One of the most influential contributions in the formation of the monster’s character is Victor’s failure as a creator and a father. As a creator, Victor has the responsibility of providing for his creation, just as God provided for Adam and Eve. At the same time, Victor also falls under the role of a father, and should therefore seek to strengthen the familial bond between the two of them. However, Victor fails in both of these endeavors, because he cannot accept the monster in his deformity. “Frankenstein’s sole regret… is that he did not create an aesthetically pleasing being” (Bond). Victor, due to his skewed vision of humanity, believes outer beauty to be a reflection of inner character, and that because of the monster’s hideous appe...
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...tation.” The English Review Sept. 2009: 18+. Literature Resource Center. Web. 9 Jan. 2015.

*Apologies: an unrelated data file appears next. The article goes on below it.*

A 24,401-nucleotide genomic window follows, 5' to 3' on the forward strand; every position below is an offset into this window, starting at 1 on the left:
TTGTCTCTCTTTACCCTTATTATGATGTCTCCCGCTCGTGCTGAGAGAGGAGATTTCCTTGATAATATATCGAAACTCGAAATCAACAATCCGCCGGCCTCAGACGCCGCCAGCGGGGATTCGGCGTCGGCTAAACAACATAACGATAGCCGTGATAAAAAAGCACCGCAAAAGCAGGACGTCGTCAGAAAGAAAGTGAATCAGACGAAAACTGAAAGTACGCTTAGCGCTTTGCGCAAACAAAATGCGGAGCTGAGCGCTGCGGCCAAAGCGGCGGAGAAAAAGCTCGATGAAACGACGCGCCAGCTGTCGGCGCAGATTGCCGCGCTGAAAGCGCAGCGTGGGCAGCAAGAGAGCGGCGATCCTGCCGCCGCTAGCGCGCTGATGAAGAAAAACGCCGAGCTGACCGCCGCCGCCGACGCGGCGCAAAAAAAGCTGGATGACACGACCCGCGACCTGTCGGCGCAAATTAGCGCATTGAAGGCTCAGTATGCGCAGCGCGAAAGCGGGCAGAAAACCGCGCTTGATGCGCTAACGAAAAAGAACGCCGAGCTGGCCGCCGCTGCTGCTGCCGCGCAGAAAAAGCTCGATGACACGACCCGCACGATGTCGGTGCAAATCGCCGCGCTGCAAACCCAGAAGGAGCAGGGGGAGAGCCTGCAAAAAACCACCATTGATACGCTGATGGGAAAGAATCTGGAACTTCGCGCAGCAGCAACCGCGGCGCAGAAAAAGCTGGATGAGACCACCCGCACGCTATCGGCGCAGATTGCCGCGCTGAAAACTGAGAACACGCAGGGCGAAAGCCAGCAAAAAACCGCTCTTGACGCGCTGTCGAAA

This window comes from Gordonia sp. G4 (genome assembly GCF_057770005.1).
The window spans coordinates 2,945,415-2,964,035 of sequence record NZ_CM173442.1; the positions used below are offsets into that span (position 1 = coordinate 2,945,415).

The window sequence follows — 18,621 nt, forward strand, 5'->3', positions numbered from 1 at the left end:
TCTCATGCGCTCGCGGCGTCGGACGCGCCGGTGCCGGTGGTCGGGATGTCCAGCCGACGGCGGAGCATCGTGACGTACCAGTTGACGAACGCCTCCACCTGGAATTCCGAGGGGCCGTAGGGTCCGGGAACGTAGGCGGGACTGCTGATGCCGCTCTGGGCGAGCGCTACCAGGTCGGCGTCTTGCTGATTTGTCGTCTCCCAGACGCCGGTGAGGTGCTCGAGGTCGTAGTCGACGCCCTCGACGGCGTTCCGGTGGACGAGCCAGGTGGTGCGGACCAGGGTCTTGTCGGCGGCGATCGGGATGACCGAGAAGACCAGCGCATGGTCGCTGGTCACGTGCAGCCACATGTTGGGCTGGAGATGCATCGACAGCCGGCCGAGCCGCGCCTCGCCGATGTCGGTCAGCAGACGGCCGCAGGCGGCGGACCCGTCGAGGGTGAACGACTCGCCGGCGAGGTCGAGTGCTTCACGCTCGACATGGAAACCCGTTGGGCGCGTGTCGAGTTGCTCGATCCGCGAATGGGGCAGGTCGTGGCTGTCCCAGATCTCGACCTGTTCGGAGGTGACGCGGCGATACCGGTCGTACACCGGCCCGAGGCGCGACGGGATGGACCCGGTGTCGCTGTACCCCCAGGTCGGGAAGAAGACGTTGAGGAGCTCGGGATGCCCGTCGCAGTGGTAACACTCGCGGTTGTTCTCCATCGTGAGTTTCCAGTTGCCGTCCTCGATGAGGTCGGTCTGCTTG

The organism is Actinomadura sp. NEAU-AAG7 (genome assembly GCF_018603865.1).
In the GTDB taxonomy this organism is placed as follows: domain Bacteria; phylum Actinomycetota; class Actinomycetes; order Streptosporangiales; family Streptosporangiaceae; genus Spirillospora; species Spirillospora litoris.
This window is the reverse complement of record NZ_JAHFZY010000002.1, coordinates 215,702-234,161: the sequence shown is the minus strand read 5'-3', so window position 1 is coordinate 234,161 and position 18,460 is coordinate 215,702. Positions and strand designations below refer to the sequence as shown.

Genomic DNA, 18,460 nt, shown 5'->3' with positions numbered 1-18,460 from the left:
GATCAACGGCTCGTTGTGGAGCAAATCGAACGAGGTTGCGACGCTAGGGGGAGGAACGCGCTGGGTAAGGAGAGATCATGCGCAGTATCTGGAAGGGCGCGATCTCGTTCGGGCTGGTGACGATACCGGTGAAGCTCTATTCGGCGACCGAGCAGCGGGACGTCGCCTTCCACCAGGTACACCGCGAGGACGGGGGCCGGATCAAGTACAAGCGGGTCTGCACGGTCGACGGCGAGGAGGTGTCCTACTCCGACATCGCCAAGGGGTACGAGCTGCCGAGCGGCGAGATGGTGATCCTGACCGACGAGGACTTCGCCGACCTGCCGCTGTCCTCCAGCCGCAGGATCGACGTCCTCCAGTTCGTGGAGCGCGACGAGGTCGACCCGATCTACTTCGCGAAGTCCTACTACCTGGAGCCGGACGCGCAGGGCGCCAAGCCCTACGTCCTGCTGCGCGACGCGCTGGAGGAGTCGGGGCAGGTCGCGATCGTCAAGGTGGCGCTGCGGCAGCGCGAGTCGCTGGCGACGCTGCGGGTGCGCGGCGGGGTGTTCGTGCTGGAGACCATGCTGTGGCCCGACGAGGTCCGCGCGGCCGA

Lehman, Steven. “The Motherless Child in Science Fiction: Frankenstein and Moreau.” Science Fiction Studies 19:1 (Mar. 1992): 49-57. Rpt. In Children’s’ Literature Review. Ed. Tom Burns. Vol. 133. Gale, 2008. Literature Resource Center. Web. 9 Jan. 2015.
Marcus, Steven. "Frankenstein: myths of scientific and medical knowledge and stories of human relations." The Southern Review 38.1 (2002): 188+. Literature Resource Center. Web. 9 Jan. 2015.
Seabury, Marcia Bundy. "The Monsters We Create: Woman on the Edge of Time and Frankenstein." Critique 42.2 (Winter 2001): 131-143. Rpt. in Children's Literature Review. Ed. Tom Burns. Vol. 133. Detroit: Gale, 2008. Literature Resource Center. Web. 9 Jan. 2015.
Shelley, Mary. Frankenstein. New York: Barnes & Noble, 2003. Print.
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